Unfortunately I don't have any contact numbers for these neighbors (heck, I don't even know their last name) and I couldn't get into the front yard. And I didn't want to stay in the house with two tanks of propane laying around.

So I put the boys back into the stroller and off we went to the center to go to the police station in person and try and get them to help.

On our way there, we saw a police truck blocking the street and I looked back and sure enough, there was the bag I had called about an hour earlier. We got to the police station, I told them what happened with the gas tanks and the woman dispatched someone to take care of it. Just to give them some time though, we hung around for almost an hour before heading home.

Someone had removed both tanks into a corner but the dog had managed to tangle himself up in the metal pipes that feed the gas into the house. I saw there was a latch on the inside of the gate so I opened the gate, untangled him, gave him some water, moved the ruins of his dog house out of the way and ignored the poo and pee.

About 10 minutes later the man of the house came home and when I went outside to talk to him, he was of course blaming it all on the dog and saying they were most likely going to get rid of him.

Which really annoyed me because it's not the dog's fault he's bored.

Oh, and on our way back from the center, we saw this...

JOOC, for those of you reading this who live in Israel... would you or have you called in a 'chefetz chashud'?

Sunday, February 14, 2010

Spinach Noodle Kugel

This is so easy to make and my kids love it. Feel free to substitute frozen broccoli for the spinach.

8 oz elbow macaroni (or small shells)
2 10 oz packages frozen spinach
3 eggs
1 1/2 packages onion soup mix (about 6 tablespoons)
3/4 cup soy milk
1/4 cup margarine or oil
1 can of mushrooms (optional)

Cook the macaroni and drain. Thaw the spinach.

Mix all the ingredients together. Pour into a loaf pan and bake at 350 degrees F for 1 hour or into individual muffin cups and bake for 30-45 minutes.

Chicken-wrapped Kebabs

Whether you call it a cutlet or a schnitzel, here's an easy way to beef up (or lamb up?) your ordinary breaded chicken breast.

To feed 4-6 people you'll need:

2 pounds chicken breast that's been butterflied and pounded flat (usually will be 6 pieces)
1 lb package of defrosted, prepared kebabs - beef, lamb, spicy, whatever strikes your fancy and tastebuds (usually will be 9 pieces)
1 egg
seasoning - my favorites are garlic powder, sweet paprika and black pepper. Feel free to use whatever you like.
12 toothpicks

In a bowl, whisk the egg, about 1/8 cup or oil and 1/8 cup water and the seasoning.

In a plate, pour the breadcrumbs.

Take a chicken breast and wrap it around a kebab. Secure the chicken with a toothpick at the top and bottom.

Dip into the egg, shake off excess and then roll in the breadcrumbs.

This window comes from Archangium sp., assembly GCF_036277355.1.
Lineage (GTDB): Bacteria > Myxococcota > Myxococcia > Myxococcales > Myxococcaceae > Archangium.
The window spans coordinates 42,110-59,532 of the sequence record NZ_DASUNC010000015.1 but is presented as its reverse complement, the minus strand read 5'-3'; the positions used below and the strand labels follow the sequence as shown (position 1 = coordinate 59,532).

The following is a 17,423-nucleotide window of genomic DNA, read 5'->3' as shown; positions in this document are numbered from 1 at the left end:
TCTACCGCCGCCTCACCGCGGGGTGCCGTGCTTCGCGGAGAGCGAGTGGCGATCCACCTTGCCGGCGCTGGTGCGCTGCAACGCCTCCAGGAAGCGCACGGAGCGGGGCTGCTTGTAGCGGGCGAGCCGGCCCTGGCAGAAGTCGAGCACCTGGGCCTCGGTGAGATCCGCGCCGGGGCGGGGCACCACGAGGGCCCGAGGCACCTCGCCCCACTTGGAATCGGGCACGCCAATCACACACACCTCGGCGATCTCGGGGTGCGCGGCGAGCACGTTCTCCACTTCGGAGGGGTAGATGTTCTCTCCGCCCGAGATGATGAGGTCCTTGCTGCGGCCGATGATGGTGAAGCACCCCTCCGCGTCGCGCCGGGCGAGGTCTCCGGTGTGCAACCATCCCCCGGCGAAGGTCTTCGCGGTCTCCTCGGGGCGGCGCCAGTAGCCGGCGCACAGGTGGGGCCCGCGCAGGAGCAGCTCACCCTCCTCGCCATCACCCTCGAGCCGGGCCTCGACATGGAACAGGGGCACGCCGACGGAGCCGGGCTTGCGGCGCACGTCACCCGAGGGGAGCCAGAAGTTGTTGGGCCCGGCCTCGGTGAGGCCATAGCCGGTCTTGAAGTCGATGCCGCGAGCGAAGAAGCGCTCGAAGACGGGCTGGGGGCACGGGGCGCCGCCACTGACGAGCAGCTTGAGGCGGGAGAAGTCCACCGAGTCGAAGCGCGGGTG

Place on a well oiled cookie sheet.

When all the pieces are done, bake in a 350 degree F oven for 15 minutes then turn over and bake for another 15 minutes.

That's it!

Just be sure to remove the toothpicks before serving.

Wednesday, February 10, 2010

Ebaying Momma

In an effort to bring in some much needed income, I've started to ebay Israeli headscarves.

New stuff goes up on Tuesdays.

Thursday, February 04, 2010

I am Israel

Weather or not...

Since I usually get my local weather from Israel Meteorological Service, it didn't really bother me per se that Yahoo Weather stopped showing Ariel, Israel weather. I noticed they reorganized things so it became less convenient to get Ariel's weather (and try as I might I couldn't get it to save as my default weather. It kept giving me Sunnyvale, California).

What DID bother me though was it kept giving me Jenin, PA Occupied Territories as my nearest location.

Uh.. Jenin doesn't have a weather station. The nearest one to Jenin is... Ariel.

Well look, I could go on about this, but Omri Ceren over at Mere Rhetoric does it better.

If you'd like to see Jenin weather, look here. It's weird because I don't see any way to get to any of the "Pal.OccTerr" from the Yahoo weather page. When I click the link, it says "Weather > Palestinian Occupied Territories > West Bank > Jenin". If you click on the first weather, there's no POT choice. Plus on the 'West Bank' list, there's no Jenin...

Curiouser and curiouser...

Wednesday, February 03, 2010

People Magazine: Duggars “won’t rule out having baby #20″ « No Longer Quivering

People Magazine: Duggars “won’t rule out having baby #20″ « No Longer Quivering

Very interesting POV from a former 'Quiverfuller'.

I wonder what the cases of pre-e, increased c-sections, complication, uterine rupture, micro preemies, etc. are int he Ultra-Orthodox communities where many women have more than 10 children.

Sunday, January 31, 2010

Everyone seems to have this issue

Apparently 'Hot Fatimas' are an issue in Islam like Hot Chanies are in Judaism...

Thursday, January 28, 2010

KCC is up... number 50!

The 50th edition of KCC is now up.

Great job as usual Batya and thanks!